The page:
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Your Ad Could Be Here

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(Yes, I really should be working. I do have things to do.)

I watched garbage being picked up this morning by a “pup.” A “pup” is a miniature garbage truck, that retrieves trash from mostly residential neighborhoods, and rendezvouses periodically with the big garbage truck, which has only to compact the trash and haul it to the dump. In our town, the “pup” is mostly used where there are steep hills. When I was city manager in Vale (not the rich place in Colorado), we considered buying a “pup” for the city-owned garbage “company.” It saves a bundle on fuel costs. With gas headed for $5 a gallon (and diesel probably higher), I expect to see the “pup” used even more.

Is there a lesson in this? For music, specifically? Of course. I wouldn’t have mentioned it otherwise.

Rising fuel prices—especially in an already-collapsed economy—are going to put a damper on people attending concerts, especially ones that are far away. It already costs 25% to 100% more, depending on your vehicle, to drive to Portland (90 miles) than it does to take our little tax-supported bus service (which, be it noted, does not go to Portland at night). So people will still go to Portland for shopping, et al.—but nighttime concerts? Probably not. (Tickets cost too much, anyway.)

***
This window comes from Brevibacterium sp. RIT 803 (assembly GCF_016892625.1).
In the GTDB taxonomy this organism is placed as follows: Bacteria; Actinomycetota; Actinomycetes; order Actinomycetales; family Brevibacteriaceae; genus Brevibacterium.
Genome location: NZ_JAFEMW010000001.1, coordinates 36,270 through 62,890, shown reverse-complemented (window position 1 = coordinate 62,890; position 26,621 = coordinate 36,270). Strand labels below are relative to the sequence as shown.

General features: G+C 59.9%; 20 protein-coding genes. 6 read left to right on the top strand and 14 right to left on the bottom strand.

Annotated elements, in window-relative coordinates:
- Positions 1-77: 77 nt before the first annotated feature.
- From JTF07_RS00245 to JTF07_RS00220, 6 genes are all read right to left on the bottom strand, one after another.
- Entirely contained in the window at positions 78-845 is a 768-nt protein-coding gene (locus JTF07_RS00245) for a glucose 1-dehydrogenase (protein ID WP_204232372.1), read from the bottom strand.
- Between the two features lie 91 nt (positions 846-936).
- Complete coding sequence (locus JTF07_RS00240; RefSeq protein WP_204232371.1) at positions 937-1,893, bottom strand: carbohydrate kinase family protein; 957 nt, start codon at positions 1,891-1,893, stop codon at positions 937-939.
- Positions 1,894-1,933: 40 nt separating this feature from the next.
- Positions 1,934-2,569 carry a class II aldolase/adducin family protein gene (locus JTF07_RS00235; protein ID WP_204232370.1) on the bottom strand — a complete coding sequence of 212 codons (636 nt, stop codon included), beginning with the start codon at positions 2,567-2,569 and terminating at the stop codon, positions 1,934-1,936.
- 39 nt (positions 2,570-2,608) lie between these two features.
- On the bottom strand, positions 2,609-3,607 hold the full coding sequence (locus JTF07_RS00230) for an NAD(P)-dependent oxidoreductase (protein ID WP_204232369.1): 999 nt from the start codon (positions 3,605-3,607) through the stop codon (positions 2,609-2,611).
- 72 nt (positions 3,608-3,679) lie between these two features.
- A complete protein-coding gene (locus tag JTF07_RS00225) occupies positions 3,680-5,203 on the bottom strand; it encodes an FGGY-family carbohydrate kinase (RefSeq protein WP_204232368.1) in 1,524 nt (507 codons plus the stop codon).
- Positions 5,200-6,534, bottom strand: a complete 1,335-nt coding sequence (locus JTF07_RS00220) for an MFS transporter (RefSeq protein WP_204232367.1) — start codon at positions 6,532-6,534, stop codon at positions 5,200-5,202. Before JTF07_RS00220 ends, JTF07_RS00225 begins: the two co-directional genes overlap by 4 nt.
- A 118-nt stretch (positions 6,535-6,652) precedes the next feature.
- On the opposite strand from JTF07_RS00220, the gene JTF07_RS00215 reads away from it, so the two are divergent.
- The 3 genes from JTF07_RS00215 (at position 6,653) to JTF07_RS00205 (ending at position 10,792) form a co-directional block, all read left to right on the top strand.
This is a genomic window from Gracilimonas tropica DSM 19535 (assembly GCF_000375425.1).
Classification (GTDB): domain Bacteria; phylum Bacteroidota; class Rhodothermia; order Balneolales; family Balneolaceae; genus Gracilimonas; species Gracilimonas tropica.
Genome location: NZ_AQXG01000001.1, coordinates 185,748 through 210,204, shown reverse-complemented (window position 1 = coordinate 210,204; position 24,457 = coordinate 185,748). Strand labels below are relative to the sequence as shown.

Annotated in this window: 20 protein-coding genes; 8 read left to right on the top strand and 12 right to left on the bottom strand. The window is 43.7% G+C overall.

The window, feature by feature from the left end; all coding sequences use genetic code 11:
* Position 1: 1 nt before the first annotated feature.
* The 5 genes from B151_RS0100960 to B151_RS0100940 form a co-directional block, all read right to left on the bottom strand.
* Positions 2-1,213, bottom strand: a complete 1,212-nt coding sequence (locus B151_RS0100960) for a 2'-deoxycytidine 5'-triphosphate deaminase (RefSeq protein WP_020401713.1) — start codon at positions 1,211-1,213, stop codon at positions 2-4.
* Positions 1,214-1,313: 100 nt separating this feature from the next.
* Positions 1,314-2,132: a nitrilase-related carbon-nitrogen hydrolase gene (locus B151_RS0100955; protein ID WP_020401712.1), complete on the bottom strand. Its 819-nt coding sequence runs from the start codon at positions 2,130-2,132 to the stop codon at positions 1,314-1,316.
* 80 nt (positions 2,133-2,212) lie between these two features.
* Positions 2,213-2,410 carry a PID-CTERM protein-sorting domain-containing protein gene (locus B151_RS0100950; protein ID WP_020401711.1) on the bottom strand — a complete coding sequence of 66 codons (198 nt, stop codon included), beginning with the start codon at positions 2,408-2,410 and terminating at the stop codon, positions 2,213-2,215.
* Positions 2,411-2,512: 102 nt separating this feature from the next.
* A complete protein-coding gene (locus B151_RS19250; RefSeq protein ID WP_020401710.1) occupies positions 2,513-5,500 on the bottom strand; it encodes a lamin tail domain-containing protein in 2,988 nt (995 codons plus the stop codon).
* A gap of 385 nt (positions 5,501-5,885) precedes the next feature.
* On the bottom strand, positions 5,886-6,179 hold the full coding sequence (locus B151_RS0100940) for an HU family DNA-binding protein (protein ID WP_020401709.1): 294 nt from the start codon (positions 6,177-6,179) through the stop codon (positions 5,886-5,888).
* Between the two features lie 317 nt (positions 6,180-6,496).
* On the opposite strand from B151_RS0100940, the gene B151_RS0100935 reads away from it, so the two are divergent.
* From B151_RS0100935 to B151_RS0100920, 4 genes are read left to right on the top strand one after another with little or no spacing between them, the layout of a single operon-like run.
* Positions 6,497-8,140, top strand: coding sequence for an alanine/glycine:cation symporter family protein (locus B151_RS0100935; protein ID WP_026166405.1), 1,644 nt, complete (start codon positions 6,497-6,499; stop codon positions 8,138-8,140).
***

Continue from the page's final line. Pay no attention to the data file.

That’s an opportunity—mentioned before—for independent musicians. We can play concerts locally, and people can and will come; I’ve seen it. So, more concerts. Definitely. (I don’t have much lined up for Concert Season yet.)

The dark side, of course, is your band can’t afford to travel much, either. 30-plus years ago, the Dodson Drifters would pack up the band, instruments, and PA system in my big old gas-guzzling Travelall, and travel two hours to do a concert. But gas was 25 cents a gallon. Today, it’s 15 times that (and headed for 20)—but working bands are being paid the same as they were 30 years ago. “Deathgrass” aren’t being paid even that much, because we’re not well enough known (yet). And I’ve commented before that the band doesn’t travel well, because most of them have real jobs. (Of course, they would travel if they were offered enough money—but how does one get to that point?)

PODCAST, maybe? Being a technological dinosaur, I don’t know much about how it works. I do have an idea what I’d like to use it for.

What if we did a concert and “streamed it live”? I think I know a DJ who could do that; I don’t know if we’d have to do it at his place (small studio), or whether it could be beamed or streamed from a larger hall. And could one do video as well as audio? Of course, you’re not making any money from all those people listening (and maybe watching) on computer screens out there “on the Interwebs”—at least not yet—but you are reaching a much wider audience, one you could maybe never reach in person. (Hey, I even know some folks in Europe, Asia and Australia. And I bet they have friends.) One might be able to sell ‘em a record or two. And whoever did the streaming would be reaching a wider audience, too. (I wonder what they could sell?)

And if one could do it on a consistent basis, one could showcase a lot of new talent. “Live from the Bay City Arts Center! It’s…” The lesson? (Always there are lessons.) I think it’s that there are wider consequences for everything you do. Take advantage of them instead of doing something that’ll close them off.

I’ve been asked to do a contest promotional piece for a music publisher I know—for pay, even (yay). And I’m told if play practice goes well Wednesday night, the cast will be given Thursday off. I could go play music…



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